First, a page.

MasterCard Inc. is challenging a 2007 European Union decision on its cross-border consumer interchange fees that required the company to repeal its intra-EEA fallback interchange fees.
MasterCard told the EU law court that it couldn’t operate without the fees it charges on credit card payments, according to Bloomberg.
"We're asking: Why is the commission trying to fix what isn't broken? MasterCard Europe president Javier Perez said, according to Finextra.com. "The market is moving fast and in ways that no one – including regulators – can easily predict. We're concerned that government intervention threatens the continued development of payments in the EU."
The commission began examining interchange fees in 2000. Since then, much has changed in the payments industry, including increased competition and innovations such as contactless, mobile and e-commerce payments that are driven by retailers, banks and other companies in the field.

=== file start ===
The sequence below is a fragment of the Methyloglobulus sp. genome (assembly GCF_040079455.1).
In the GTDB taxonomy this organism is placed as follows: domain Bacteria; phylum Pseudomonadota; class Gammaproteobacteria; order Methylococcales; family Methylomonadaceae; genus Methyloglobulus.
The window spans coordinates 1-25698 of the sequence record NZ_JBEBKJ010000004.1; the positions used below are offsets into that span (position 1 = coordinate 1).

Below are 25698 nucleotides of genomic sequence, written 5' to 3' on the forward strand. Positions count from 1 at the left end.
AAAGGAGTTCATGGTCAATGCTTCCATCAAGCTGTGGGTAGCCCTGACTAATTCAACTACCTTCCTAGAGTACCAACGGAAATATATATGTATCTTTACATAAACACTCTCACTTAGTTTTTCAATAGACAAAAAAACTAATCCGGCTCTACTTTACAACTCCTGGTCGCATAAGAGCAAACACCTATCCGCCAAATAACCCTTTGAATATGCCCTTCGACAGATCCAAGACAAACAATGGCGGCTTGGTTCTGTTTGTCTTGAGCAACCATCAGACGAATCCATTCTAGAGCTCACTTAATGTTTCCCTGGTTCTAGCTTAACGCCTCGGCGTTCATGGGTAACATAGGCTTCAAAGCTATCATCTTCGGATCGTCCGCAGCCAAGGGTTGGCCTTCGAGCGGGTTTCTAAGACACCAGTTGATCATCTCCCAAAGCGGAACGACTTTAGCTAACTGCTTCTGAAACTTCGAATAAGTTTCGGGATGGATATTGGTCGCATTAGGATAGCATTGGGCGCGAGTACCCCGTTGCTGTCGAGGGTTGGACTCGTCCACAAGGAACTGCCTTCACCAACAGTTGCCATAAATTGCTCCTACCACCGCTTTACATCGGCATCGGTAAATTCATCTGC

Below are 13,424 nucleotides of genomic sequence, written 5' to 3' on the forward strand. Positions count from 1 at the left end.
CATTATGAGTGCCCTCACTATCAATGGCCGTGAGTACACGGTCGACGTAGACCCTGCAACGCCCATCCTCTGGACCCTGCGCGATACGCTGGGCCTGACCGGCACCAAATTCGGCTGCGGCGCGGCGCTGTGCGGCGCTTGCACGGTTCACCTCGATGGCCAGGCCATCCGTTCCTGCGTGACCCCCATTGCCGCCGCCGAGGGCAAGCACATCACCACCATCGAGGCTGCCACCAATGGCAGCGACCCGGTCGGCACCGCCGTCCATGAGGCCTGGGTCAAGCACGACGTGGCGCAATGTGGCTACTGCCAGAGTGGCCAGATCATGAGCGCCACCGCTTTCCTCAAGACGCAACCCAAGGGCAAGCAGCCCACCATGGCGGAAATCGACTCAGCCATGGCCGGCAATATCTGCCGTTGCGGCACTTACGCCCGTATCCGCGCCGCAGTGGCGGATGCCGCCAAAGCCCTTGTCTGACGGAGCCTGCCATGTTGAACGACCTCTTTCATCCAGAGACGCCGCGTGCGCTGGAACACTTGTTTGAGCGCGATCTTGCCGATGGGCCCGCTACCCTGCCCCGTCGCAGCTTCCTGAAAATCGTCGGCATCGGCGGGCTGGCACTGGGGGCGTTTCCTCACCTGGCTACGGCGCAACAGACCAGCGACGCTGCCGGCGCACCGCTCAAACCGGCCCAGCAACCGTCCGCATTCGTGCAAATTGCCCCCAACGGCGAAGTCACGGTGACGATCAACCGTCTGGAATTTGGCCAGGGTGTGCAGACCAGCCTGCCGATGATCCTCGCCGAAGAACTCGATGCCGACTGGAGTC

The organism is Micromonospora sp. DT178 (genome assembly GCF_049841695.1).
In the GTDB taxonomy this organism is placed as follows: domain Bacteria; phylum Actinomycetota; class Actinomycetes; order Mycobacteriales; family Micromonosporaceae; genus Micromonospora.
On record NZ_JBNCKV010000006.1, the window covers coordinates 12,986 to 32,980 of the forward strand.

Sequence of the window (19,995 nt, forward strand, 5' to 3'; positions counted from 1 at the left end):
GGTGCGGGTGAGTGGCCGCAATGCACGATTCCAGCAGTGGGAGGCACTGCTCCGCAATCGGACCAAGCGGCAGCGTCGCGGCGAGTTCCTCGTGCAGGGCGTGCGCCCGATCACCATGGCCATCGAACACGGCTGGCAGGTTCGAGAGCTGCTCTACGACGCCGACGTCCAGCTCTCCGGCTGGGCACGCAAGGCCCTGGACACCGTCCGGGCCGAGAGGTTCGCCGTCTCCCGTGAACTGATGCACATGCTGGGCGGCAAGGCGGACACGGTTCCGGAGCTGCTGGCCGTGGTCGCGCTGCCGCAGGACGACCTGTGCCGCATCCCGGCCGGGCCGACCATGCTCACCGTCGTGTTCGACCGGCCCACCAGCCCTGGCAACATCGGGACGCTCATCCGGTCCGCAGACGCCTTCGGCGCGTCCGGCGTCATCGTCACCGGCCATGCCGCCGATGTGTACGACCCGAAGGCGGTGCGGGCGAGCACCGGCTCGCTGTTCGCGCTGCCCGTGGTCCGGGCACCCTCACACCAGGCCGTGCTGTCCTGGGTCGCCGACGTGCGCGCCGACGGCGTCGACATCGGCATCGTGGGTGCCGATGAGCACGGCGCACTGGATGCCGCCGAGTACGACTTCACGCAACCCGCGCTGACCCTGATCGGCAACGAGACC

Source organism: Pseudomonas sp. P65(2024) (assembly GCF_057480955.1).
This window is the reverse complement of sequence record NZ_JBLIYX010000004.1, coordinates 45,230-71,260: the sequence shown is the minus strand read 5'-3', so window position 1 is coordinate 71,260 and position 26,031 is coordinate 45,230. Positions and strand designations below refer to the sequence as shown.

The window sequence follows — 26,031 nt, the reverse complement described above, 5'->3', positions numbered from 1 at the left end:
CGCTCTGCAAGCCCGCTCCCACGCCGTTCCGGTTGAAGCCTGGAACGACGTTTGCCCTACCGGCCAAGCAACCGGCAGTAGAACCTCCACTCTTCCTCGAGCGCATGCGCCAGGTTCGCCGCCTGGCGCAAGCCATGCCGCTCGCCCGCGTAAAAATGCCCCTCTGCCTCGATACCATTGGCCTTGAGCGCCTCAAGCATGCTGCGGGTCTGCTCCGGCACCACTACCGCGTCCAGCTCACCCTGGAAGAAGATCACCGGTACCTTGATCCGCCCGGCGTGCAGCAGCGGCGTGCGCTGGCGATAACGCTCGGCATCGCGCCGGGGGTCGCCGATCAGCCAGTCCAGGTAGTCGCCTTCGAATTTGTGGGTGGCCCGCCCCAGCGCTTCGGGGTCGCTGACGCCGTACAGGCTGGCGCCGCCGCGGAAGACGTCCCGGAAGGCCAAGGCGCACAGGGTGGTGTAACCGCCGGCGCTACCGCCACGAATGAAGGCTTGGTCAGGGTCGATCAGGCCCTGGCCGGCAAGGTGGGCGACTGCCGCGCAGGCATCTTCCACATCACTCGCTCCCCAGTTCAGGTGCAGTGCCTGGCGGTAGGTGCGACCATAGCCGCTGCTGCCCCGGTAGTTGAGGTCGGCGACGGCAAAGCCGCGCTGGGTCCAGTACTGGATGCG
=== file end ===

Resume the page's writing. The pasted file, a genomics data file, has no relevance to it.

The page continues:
"We welcome these new developments and are competing harder than ever before in this rapidly changing environment," Perez said, according to Finextra.com. "We're pleased that we had our day in court and we look forward to the end of this dispute so that we can focus all of our attention on creating an advanced, well functioning internal market for payments in Europe."
The court’s decision may be appealed at the EU Court of Justice in Luxembourg.
The 2007 EU rules are not the only threat to MasterCard and Visa’s control on cross-border debit card payments in Europe. The European Central Bank is currently pushing for the creation of a third bank-backed scheme in order to increase competition, according to Finextra.com.